• A technique for evaluating financial statements that expresses the
    • relationship among selected financial statement data.

    • The relationship is expressed in terms of either a percentage, a
    • rate, or a simple proportion.
  12. Ratio
    • An expression of the mathematical relationship between one quantity
    • and another; may be expressed as a percentage, a rate, or a proportion.

    • To illustrate, Best Buy has current assets
    • of $9,081 million and current liabilities of $6,301 million. We can
    • determine a relationship between these accounts by dividing current
    • assets by current liabilities, to get 1.44. The alternative means of
    • expression are:

    • Percentage: Current assets are 144% of current liabilities.
    • Rate: Current assets are 1.44 times as great as current liabilities.
    • Proportion:The relationship of current assets to current liabilities is 1.44:1.
  13. For analysis of the primary financial statements, we classify ratios as
    follows.... _____ ,_______, ________.
    Profitibility Ratios: Measure the income or operating success for a company for a given period of time.

    Liquidity Ratios: Measure short-term ability of a company to pay its maturing obligations and to meet unexpected needs for cash.

    Solvency Ratios: Measure the ability of a campany to survive over a long period of time.
  14. (Profitibility Ratio) EPS (Earnings Per Share; Earnings/Share)
    A measure of the net income earned on each share of common stock;

    • We compute EPS by dividing net income
    • by the average number of common shares
    • outstanding during the year.

    • EPS= Net Income - Preferred Stock Dividends
    • Average Common Shares Outstanding
  15. Statement of Stockholder's Equity
    • A financial statement that presents the factors that caused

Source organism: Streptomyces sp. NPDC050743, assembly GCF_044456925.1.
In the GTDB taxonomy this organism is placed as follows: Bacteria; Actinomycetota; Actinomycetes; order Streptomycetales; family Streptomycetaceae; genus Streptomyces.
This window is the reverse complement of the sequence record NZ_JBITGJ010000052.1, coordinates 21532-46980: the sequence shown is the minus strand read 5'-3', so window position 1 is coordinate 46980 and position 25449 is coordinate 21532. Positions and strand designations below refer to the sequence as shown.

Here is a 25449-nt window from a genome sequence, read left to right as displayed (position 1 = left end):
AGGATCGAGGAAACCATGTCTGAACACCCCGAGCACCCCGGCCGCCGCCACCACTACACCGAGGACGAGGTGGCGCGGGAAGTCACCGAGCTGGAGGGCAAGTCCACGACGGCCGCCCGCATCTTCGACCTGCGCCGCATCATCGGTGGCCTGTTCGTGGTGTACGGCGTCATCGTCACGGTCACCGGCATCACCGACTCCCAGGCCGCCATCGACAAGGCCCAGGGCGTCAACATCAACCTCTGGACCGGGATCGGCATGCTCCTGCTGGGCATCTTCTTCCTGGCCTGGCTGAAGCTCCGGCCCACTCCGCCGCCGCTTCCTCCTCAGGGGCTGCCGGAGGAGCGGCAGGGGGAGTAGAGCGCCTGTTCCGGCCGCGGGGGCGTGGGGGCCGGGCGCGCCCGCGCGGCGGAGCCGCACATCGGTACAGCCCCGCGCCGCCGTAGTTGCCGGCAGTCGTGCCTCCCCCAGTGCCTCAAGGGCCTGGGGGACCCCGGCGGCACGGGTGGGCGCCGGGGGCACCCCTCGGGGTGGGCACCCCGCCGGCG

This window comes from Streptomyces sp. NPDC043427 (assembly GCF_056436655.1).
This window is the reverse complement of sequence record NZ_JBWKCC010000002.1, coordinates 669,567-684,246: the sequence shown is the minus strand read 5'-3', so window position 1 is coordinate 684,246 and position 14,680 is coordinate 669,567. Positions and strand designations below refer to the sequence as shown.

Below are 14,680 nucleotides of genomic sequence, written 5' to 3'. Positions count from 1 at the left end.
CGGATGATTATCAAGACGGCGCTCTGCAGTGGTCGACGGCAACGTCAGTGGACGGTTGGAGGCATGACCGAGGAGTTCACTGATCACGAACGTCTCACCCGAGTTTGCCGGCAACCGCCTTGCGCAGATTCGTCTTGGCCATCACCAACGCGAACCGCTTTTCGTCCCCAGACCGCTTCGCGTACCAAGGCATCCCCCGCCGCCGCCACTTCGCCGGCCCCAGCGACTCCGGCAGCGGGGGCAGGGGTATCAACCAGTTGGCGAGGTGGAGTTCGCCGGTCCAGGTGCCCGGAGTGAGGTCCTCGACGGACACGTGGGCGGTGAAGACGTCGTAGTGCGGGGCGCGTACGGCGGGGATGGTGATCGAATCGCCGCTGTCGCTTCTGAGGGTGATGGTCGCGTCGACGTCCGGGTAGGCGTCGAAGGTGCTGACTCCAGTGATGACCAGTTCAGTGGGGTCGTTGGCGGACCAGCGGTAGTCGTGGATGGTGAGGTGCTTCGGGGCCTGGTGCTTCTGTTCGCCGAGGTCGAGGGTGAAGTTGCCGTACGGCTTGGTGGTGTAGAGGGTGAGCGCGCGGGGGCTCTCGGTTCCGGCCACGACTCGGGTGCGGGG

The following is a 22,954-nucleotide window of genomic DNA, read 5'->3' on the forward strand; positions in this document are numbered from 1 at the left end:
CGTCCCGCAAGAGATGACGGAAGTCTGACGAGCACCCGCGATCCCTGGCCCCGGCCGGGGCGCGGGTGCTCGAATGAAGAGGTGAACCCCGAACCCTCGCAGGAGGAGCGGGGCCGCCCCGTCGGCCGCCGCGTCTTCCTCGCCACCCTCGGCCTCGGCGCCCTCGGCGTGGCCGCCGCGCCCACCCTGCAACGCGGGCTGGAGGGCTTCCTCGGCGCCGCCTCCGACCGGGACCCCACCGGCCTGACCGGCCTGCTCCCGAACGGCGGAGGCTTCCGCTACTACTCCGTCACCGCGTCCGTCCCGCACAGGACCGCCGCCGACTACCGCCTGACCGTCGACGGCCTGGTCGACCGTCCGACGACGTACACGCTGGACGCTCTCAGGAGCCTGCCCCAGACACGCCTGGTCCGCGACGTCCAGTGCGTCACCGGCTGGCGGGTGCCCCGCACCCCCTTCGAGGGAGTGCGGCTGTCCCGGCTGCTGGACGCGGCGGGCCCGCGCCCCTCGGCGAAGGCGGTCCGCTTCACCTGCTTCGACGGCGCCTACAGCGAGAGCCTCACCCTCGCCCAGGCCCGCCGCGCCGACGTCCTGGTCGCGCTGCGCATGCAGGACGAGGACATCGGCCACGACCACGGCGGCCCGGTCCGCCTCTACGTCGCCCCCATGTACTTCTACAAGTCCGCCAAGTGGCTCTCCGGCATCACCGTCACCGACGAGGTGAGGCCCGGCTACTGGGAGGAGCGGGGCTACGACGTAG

• stockholders' equity to change during the period, including those that
    • caused retained earnings to change.
  16. Liquidity
    • The ability of a company to pay obligations that are expected to become
    • due within the next year or operating cycle.

    • (You would look closely at the relationship of its current assets to
    • current liabilities.)
  17. One measure of liquidity is _____ _____, which is the difference between the amounts of current
    assets and current liabilities:
    working capital

    Working Capital= Current Assets - Current Liabilities

    • When current assets exceed current liabilities, working capital is
    • positive. When this occurs, there is greater likelihood that the company
    • will pay its liabilities. When working capital is negative, a company
    • might not be able to pay short-term creditors, and the company might
    • ultimately be forced into bankruptcy.
  18. Current Ratio (Liquidity Ratio)
    • A measure used to evaluate a company's liquidity and short-term
    • debt-paying ability; computed as current assets divided by current
    • liabilities.

    Current Assets/Current Liabilities
  19. Solvency
    • The ability of a company to pay interest as it comes due and to repay
    • the balance of debt at its maturity.
  20. The ____ __ ____ _____ ____ is one source of information about long-term
    debt-paying ability.
    debt to total assets ratio